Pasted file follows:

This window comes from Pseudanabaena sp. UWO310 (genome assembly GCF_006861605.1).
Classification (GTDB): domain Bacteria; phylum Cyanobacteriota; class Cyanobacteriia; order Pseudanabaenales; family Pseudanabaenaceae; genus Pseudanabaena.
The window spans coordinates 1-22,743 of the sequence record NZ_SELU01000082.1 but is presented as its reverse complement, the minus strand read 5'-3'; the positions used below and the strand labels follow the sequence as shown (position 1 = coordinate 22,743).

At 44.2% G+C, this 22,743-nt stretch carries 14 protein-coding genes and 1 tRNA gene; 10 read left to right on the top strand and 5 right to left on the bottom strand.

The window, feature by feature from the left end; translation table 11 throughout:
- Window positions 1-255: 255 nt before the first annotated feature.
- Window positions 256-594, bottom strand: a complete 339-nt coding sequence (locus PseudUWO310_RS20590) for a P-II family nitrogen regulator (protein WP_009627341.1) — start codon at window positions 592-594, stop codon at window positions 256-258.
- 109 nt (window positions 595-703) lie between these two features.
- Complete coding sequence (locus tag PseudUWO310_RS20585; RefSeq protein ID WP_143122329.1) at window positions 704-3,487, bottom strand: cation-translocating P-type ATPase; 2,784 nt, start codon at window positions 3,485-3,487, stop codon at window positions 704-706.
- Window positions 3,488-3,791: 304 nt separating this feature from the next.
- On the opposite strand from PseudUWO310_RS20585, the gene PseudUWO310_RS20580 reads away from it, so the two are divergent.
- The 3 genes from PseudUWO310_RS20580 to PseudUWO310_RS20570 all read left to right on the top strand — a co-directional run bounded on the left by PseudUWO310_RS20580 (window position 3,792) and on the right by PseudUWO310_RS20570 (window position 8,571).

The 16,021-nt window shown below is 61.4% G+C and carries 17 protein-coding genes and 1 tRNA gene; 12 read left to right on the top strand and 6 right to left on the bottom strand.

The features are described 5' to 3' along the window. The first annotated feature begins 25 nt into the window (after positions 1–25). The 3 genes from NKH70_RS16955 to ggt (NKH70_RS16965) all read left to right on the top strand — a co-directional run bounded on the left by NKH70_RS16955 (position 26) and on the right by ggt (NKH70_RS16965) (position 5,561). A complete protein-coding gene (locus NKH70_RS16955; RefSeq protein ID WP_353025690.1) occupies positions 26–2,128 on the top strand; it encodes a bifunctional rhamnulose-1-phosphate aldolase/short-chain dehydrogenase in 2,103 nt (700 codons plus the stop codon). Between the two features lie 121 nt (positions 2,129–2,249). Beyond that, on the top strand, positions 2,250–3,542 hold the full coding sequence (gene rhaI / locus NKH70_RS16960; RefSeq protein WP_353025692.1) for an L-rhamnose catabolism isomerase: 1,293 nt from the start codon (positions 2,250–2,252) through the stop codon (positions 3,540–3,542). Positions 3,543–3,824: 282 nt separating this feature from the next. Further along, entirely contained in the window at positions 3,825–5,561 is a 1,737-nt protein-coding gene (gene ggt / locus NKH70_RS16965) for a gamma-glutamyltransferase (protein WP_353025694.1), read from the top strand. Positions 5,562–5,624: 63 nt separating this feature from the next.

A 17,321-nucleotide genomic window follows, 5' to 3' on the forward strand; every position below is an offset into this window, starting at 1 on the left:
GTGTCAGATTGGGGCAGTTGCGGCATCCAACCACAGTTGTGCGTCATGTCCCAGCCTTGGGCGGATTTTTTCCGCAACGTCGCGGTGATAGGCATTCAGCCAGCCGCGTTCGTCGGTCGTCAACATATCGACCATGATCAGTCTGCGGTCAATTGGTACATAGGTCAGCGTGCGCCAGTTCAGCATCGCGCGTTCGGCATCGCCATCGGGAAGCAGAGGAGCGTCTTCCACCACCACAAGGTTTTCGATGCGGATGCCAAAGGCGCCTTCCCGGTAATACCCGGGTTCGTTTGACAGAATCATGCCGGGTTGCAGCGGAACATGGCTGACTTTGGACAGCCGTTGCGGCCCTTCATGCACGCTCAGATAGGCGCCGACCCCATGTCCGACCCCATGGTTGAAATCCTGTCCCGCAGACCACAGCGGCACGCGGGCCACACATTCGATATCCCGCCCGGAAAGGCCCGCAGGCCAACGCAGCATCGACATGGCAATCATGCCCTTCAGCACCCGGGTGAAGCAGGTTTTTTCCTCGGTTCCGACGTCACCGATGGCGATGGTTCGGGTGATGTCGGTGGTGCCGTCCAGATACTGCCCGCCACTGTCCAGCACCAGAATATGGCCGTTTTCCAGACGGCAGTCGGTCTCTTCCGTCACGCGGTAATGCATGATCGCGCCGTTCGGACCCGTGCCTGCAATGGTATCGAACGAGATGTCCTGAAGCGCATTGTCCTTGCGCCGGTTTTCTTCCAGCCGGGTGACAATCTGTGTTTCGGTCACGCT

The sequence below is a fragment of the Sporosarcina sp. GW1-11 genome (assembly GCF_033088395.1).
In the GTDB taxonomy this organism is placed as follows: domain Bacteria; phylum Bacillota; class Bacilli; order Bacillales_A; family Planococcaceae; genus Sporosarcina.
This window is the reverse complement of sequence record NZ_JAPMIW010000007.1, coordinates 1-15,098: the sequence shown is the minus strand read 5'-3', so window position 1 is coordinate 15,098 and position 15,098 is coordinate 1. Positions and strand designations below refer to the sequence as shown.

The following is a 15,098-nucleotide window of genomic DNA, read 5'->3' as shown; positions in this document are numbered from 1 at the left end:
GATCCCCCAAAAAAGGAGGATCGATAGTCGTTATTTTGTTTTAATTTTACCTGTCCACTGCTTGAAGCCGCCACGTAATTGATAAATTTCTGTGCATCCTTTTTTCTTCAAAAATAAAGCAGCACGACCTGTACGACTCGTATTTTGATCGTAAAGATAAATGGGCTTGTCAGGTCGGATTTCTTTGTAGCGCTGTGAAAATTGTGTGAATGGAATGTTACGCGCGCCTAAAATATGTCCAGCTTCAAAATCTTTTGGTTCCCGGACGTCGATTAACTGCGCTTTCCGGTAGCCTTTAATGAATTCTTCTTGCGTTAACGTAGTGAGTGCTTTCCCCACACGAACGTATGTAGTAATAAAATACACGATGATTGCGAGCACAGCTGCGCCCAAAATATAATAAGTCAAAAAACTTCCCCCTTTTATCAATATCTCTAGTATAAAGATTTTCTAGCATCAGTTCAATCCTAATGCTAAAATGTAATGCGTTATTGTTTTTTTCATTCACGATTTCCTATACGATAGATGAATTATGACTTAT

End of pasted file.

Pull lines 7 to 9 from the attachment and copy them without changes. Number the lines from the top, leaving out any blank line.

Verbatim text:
- Window positions 256-594, bottom strand: a complete 339-nt coding sequence (locus PseudUWO310_RS20590) for a P-II family nitrogen regulator (protein WP_009627341.1) — start codon at window positions 592-594, stop codon at window positions 256-258.
- 109 nt (window positions 595-703) lie between these two features.
- Complete coding sequence (locus tag PseudUWO310_RS20585; RefSeq protein ID WP_143122329.1) at window positions 704-3,487, bottom strand: cation-translocating P-type ATPase; 2,784 nt, start codon at window positions 3,485-3,487, stop codon at window positions 704-706.